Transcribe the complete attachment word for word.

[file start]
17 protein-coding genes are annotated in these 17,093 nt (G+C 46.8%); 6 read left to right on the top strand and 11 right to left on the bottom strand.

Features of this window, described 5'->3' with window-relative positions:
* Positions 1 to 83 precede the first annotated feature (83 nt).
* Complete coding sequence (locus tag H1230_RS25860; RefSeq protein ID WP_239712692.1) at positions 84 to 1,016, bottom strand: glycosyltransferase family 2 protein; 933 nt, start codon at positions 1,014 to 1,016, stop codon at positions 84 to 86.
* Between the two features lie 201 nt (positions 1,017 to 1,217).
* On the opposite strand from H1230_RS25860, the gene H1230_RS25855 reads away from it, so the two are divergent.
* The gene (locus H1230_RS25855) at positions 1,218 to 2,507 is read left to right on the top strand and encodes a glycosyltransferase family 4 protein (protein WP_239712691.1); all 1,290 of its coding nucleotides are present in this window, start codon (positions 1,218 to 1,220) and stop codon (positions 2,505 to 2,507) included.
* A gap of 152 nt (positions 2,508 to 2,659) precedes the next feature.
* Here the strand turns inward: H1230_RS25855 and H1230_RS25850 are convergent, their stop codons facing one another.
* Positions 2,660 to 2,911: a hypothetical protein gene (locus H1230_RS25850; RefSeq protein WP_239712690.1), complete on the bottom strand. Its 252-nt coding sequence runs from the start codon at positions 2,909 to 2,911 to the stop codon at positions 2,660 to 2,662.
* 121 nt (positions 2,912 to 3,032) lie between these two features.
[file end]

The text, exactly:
17 protein-coding genes are annotated in these 17,093 nt (G+C 46.8%); 6 read left to right on the top strand and 11 right to left on the bottom strand.

Features of this window, described 5'->3' with window-relative positions:
* Positions 1 to 83 precede the first annotated feature (83 nt).
* Complete coding sequence (locus tag H1230_RS25860; RefSeq protein ID WP_239712692.1) at positions 84 to 1,016, bottom strand: glycosyltransferase family 2 protein; 933 nt, start codon at positions 1,014 to 1,016, stop codon at positions 84 to 86.
* Between the two features lie 201 nt (positions 1,017 to 1,217).
* On the opposite strand from H1230_RS25860, the gene H1230_RS25855 reads away from it, so the two are divergent.
* The gene (locus H1230_RS25855) at positions 1,218 to 2,507 is read left to right on the top strand and encodes a glycosyltransferase family 4 protein (protein WP_239712691.1); all 1,290 of its coding nucleotides are present in this window, start codon (positions 1,218 to 1,220) and stop codon (positions 2,505 to 2,507) included.
* A gap of 152 nt (positions 2,508 to 2,659) precedes the next feature.
* Here the strand turns inward: H1230_RS25855 and H1230_RS25850 are convergent, their stop codons facing one another.
* Positions 2,660 to 2,911: a hypothetical protein gene (locus H1230_RS25850; RefSeq protein WP_239712690.1), complete on the bottom strand. Its 252-nt coding sequence runs from the start codon at positions 2,909 to 2,911 to the stop codon at positions 2,660 to 2,662.
* 121 nt (positions 2,912 to 3,032) lie between these two features.